First things first:

DO NOT hesitate to give players minuses for performance. GMs are going to whine and moan about any attribute decrease and make up any excuse to reverse the decision, this is why GMs also have a little bit of control later on in the process. As mentioned in Part 1 of this series, I like to keep player ratings suppressed as much as logically possible.

Find the highest and lowest point for every statistical category (on both farm and pro) and work out an average, this’ll give you a good indication of where a player’s performance sits amongst his peers in the league. +3 attribute increases being reserved for the absolute upper crust of the league.

Before I tackle each team I also find an average of the team’s major statistics. Goals, assists, points, +/-, SH%, PIMs, Hits. A good player performing poorly on a good team may experience a decrease in skill, whereas a good player performing poorly against the league average, but well against his teammates would experience a small increase.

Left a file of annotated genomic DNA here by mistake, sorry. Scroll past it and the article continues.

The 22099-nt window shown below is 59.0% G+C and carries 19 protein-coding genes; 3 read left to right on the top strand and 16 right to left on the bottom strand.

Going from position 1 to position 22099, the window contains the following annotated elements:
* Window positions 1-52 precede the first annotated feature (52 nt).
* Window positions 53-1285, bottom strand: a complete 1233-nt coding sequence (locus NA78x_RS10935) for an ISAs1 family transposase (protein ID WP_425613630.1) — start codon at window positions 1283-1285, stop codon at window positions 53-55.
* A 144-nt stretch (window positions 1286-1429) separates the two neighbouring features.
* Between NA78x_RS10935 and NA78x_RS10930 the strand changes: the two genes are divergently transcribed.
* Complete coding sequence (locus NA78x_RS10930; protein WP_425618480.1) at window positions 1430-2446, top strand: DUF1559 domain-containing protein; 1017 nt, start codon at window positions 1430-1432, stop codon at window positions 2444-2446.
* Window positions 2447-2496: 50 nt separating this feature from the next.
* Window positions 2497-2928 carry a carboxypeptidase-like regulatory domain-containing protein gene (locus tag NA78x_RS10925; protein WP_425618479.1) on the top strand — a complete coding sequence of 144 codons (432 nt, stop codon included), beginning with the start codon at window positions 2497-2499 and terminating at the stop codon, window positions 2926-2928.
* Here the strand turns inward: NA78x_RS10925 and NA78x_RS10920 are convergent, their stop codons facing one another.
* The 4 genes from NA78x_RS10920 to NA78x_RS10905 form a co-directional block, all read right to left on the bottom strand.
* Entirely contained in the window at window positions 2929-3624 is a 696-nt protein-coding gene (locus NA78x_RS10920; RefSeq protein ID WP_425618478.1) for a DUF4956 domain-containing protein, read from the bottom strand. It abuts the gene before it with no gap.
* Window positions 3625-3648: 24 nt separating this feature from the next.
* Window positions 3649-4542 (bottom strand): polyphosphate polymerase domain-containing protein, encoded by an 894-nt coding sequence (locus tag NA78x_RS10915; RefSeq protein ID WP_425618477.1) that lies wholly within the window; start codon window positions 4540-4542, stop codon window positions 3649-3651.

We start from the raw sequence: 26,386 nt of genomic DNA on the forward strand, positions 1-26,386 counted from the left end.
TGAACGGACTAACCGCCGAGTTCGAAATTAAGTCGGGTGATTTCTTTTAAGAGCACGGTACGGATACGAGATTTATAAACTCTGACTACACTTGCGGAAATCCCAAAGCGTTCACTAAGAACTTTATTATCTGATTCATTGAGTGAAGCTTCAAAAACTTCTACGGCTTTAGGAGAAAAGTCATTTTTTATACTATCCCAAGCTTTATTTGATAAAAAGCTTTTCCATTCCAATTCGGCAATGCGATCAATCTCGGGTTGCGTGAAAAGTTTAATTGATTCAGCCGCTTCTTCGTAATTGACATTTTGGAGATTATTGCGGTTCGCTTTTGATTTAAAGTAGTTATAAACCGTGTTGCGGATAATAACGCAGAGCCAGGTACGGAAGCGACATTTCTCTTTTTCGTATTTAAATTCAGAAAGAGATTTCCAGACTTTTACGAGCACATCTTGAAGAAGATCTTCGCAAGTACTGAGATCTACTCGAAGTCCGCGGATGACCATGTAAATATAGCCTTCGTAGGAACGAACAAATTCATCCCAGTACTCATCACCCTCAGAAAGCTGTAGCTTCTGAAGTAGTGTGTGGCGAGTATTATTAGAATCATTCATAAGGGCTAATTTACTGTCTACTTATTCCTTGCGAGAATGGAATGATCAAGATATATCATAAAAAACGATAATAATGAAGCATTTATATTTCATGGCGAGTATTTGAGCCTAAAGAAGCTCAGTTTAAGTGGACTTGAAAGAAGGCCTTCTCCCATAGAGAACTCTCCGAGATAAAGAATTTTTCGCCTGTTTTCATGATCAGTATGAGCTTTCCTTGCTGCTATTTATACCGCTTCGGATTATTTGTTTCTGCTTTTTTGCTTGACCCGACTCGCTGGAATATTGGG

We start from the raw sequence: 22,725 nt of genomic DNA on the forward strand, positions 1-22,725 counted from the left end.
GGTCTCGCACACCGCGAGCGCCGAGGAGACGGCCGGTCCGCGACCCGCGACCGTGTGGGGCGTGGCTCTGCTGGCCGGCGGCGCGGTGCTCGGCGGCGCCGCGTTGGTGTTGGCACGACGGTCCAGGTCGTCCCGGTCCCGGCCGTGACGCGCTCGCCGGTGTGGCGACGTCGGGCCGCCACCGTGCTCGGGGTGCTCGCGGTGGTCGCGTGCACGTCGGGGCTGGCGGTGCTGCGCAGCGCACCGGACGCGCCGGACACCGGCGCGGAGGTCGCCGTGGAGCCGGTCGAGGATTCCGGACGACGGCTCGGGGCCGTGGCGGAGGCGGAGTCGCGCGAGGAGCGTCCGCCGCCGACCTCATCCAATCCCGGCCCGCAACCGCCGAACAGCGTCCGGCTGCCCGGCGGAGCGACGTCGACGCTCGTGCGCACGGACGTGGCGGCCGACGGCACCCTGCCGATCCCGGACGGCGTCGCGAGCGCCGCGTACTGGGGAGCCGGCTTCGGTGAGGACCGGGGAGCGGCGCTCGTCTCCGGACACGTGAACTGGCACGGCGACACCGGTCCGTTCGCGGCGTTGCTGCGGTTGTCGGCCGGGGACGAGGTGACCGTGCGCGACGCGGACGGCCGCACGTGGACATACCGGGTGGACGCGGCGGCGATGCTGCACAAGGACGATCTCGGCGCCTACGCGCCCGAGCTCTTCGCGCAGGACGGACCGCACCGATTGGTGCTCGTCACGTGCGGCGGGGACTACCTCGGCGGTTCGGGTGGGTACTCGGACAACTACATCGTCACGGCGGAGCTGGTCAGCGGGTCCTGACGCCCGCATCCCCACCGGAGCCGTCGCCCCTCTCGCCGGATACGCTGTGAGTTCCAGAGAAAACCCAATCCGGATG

If a player has played more time on the Farm team, use his farm stats. I tend not to be to generous with playoff performance, but I do factor it in.

Now for the tough part. Starting with the first team in the league – usually Anaheim if the rosters page is in alphabetical order – begin to rate every single attribute for every single player.

+3 – Player meets and exceeds expectations
+2 – Ahead of the pack, but not the top
+1 – On par
0 – Par
-1 – Below average
-2 – Didn’t perform up to expectations
-3 – The season to forget about